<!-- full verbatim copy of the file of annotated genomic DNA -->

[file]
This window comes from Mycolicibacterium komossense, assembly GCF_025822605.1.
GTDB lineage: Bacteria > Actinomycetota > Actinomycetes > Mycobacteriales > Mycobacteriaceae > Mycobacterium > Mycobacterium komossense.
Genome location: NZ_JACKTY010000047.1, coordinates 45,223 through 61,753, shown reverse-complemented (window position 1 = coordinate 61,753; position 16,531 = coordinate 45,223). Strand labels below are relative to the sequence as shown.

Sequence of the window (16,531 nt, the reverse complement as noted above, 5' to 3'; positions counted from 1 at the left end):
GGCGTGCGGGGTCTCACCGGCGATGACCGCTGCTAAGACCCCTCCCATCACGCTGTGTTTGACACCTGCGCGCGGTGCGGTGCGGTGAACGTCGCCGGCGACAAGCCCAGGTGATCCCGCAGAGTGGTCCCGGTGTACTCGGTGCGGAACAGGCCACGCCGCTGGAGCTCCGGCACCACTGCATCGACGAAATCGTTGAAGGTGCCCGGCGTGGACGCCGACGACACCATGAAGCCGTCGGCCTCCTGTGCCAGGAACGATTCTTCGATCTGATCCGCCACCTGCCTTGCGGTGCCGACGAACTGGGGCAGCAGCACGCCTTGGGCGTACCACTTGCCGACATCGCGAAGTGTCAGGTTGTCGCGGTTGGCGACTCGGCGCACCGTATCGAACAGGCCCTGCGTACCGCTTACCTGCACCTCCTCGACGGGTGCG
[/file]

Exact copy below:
This window comes from Mycolicibacterium komossense, assembly GCF_025822605.1.
GTDB lineage: Bacteria > Actinomycetota > Actinomycetes > Mycobacteriales > Mycobacteriaceae > Mycobacterium > Mycobacterium komossense.
Genome location: NZ_JACKTY010000047.1, coordinates 45,223 through 61,753, shown reverse-complemented (window position 1 = coordinate 61,753; position 16,531 = coordinate 45,223). Strand labels below are relative to the sequence as shown.

Sequence of the window (16,531 nt, the reverse complement as noted above, 5' to 3'; positions counted from 1 at the left end):
GGCGTGCGGGGTCTCACCGGCGATGACCGCTGCTAAGACCCCTCCCATCACGCTGTGTTTGACACCTGCGCGCGGTGCGGTGCGGTGAACGTCGCCGGCGACAAGCCCAGGTGATCCCGCAGAGTGGTCCCGGTGTACTCGGTGCGGAACAGGCCACGCCGCTGGAGCTCCGGCACCACTGCATCGACGAAATCGTTGAAGGTGCCCGGCGTGGACGCCGACGACACCATGAAGCCGTCGGCCTCCTGTGCCAGGAACGATTCTTCGATCTGATCCGCCACCTGCCTTGCGGTGCCGACGAACTGGGGCAGCAGCACGCCTTGGGCGTACCACTTGCCGACATCGCGAAGTGTCAGGTTGTCGCGGTTGGCGACTCGGCGCACCGTATCGAACAGGCCCTGCGTACCGCTTACCTGCACCTCCTCGACGGGTGCG